Foucault would famously oppose this new mode of governing to both the juridical and disciplinary power, using a set of comparisons that we are now familiar with (e.g. the regulation of lepers, the plague, and smallpox; 3 types of cities; the policing of grain markets versus physiocratic natural order). And although there is some continuity in terms of key concepts (security, population), at least from the last lecture of 1976, there is a distinct break as Foucault puts behind him the publication of Discipline and Punish (1975) and History of Sexuality, Vol. 1. (1976) and turns his attention to the contemporary puzzles of liberal regulation.
Over the course of these 1978 lectures, Foucault abstracts from the narrow concept of “security mechanisms” to develop the higher-level notion of “governmentality” (“gouvernementalité“), a term that is intended to capture the set of “institutions, procedures, analyses, and reflections, the calculations and tactics that make possible the exercise of this power that has as its principal target the population, as its major savoir political economy, as its essential technical instrument the dispositifs of security” (STP French edition, p. 111). The larger concept of gouvernementality then becomes not only a descriptor of this type of securitarian regulation, but also a label to define different forms of governing (so eventually, the term will be used to describe disciplinary mechanisms as well as security mechanisms narrowly defined, see STP French edition, p. 354-55).
In order to fully understand the new form of neoliberal governmentality, Foucault sets out to trace a genealogy of this new mode of governing. It starts, in these 1978 lectures, with an analysis of the Christian pastoral model of caring for one’s flock—a mode of governing he had begun to explore two years earlier in Abnormal (19 and 26 February 1975)—then turns quickly to a discussion of 16th and 17th century debates over of emerging doctrine of “raison d’État” (national security interests or political necessity), and then proceeds through an exploration of the 18th century liberal economic reasoning of the Physiocrats and Adam Smith. This genealogy would only reach its object the following year in Foucault’s lectures on The Birth of Biopolitics (1978-1979), where Foucault would start by analyzing three types of 20th century neoliberalism—namely, German Ordoliberalism in the pre-war period, French or “Giscardian” neoliberalism of the 1970s, and American neoliberalism of the Chicago School—before returning full bore to the writings of Gary Becker on crime and punishment on March 21, 1979. These writings of Becker represented, for Foucault, a paradigmatic form of securitarian power and served as book ends for his study of our contemporary logics of governing (or at least, our logics of governing ourselves circa 1978-79).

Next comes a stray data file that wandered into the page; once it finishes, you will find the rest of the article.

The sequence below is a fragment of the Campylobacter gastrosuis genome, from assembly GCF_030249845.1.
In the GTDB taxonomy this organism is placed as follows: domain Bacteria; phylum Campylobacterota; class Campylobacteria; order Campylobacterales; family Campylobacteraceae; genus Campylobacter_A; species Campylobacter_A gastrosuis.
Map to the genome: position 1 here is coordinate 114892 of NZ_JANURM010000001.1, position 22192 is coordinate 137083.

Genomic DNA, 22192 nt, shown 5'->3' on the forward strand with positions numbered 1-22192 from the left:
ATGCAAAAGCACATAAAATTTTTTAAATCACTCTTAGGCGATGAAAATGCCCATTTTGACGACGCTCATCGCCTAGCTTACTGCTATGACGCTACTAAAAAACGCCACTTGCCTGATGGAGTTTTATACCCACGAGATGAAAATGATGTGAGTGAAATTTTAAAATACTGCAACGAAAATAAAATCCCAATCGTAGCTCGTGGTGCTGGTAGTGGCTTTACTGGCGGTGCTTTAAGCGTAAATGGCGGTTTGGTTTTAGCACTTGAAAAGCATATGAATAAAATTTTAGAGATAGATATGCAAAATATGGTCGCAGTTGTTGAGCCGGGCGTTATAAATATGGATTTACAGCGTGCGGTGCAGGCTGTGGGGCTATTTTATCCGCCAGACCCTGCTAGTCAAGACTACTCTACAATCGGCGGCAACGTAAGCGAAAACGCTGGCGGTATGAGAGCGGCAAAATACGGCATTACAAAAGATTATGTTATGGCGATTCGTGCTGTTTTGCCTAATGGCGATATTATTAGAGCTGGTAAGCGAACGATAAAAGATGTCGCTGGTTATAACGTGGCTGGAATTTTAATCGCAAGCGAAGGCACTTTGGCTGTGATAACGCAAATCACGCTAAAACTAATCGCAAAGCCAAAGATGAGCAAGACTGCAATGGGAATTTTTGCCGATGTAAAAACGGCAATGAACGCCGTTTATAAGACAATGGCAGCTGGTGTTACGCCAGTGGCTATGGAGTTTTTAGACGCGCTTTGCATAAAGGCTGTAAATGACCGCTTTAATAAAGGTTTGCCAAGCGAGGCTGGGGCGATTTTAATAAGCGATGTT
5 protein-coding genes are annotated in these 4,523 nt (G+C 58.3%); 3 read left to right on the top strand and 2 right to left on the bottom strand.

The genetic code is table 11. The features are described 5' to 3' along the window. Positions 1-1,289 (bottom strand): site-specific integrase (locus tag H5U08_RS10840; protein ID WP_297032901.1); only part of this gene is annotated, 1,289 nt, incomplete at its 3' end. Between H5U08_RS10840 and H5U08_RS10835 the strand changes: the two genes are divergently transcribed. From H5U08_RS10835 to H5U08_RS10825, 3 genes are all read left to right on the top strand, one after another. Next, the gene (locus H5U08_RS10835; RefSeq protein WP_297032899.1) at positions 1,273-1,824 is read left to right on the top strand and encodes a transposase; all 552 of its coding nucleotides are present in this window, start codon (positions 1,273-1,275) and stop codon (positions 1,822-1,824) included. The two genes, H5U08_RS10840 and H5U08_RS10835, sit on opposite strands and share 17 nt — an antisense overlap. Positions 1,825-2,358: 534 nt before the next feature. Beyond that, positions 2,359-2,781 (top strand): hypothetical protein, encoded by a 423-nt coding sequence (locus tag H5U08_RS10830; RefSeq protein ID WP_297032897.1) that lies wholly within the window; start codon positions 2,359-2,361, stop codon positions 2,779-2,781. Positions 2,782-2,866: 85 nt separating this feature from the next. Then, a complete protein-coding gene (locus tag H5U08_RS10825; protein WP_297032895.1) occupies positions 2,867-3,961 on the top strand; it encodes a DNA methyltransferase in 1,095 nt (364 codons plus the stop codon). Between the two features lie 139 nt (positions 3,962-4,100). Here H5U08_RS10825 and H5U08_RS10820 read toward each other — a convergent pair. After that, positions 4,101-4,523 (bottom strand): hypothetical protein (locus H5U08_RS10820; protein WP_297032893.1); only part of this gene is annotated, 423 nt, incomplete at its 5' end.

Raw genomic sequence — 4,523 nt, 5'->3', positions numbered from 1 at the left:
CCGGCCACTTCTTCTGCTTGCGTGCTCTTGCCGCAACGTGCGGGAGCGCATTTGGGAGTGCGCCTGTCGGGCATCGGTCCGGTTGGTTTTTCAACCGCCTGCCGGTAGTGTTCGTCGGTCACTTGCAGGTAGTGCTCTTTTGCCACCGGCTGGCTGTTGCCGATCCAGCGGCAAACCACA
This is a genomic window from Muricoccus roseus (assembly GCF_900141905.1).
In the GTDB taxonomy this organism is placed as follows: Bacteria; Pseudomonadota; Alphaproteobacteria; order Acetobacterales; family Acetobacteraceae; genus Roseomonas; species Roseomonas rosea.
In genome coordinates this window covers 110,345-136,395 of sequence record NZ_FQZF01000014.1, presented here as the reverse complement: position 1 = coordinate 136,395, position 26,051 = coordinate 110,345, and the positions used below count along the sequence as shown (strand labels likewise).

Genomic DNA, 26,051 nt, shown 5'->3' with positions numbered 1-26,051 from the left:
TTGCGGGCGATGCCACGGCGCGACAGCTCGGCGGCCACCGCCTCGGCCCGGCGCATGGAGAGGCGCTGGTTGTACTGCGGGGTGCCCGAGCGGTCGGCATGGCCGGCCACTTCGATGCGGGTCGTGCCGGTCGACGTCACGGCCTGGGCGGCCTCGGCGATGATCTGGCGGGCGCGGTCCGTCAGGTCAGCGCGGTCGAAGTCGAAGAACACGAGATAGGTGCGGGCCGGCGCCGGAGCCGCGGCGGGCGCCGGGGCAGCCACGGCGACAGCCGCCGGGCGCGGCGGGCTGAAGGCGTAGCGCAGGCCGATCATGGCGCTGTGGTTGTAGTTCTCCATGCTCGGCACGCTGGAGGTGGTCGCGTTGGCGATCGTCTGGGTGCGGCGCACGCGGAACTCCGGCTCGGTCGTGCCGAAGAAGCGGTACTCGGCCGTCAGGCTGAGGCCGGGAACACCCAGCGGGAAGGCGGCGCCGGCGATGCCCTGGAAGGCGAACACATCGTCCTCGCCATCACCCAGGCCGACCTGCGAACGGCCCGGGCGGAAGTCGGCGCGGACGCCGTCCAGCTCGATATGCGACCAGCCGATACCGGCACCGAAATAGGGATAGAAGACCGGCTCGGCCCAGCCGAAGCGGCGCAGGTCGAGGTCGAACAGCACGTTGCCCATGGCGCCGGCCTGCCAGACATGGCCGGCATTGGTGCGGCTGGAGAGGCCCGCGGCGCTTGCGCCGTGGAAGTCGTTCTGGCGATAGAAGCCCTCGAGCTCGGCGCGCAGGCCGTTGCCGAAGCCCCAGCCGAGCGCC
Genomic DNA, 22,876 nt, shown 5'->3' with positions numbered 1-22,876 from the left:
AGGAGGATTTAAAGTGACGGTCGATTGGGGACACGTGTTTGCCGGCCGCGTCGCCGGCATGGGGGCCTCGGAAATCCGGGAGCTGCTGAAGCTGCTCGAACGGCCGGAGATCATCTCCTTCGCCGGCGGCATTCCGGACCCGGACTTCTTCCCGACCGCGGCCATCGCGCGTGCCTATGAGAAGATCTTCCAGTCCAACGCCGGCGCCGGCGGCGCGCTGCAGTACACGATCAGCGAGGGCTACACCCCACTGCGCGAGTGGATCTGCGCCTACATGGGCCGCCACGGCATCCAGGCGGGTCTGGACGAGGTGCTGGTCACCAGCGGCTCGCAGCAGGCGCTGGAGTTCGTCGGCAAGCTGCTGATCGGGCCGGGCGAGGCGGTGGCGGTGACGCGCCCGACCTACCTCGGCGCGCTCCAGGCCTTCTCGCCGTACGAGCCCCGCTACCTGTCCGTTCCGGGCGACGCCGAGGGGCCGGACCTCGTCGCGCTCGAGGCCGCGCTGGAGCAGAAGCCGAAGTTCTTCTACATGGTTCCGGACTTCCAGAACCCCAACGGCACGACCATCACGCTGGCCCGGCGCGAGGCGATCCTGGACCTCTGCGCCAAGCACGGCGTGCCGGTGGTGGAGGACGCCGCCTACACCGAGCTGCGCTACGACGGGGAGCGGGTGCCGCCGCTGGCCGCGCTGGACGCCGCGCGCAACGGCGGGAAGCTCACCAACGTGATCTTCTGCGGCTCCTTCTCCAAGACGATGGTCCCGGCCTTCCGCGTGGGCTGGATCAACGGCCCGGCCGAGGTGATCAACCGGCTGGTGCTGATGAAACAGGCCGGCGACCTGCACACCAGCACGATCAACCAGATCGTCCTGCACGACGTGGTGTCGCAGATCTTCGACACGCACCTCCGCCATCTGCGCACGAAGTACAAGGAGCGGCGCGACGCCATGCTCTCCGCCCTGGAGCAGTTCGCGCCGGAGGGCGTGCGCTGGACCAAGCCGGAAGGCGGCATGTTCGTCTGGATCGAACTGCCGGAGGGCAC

Foucault thus traces a genealogy of securitarian governmentality that begins with an analysis of the pastoral form of governing. Foucault emphasizes that our new art of governing started with the Christians, not the Greeks or Romans (STP French edition, p. 127-128). Foucault then turns to the the governmental reasoning of the 16th century, which emerges against the backdrop of theological and familial logics, and gives rise to the extensive writings and debates over Raison d’Etat. This in turn gives way to diplomatico-military logics and institutions, as well as the birth of the police in the 1660s. It is the reaction against the disciplinary nature of policing during the 18th century—especially la police des grains—that stimulates the securitarian rationality and new governmentality of the laissez faire economists. Throughout, the genealogy is motivated by the interest in modern neoliberalism, which Foucault finally reaches in the next set of lectures, Birth of Biopolitics (1978-1979).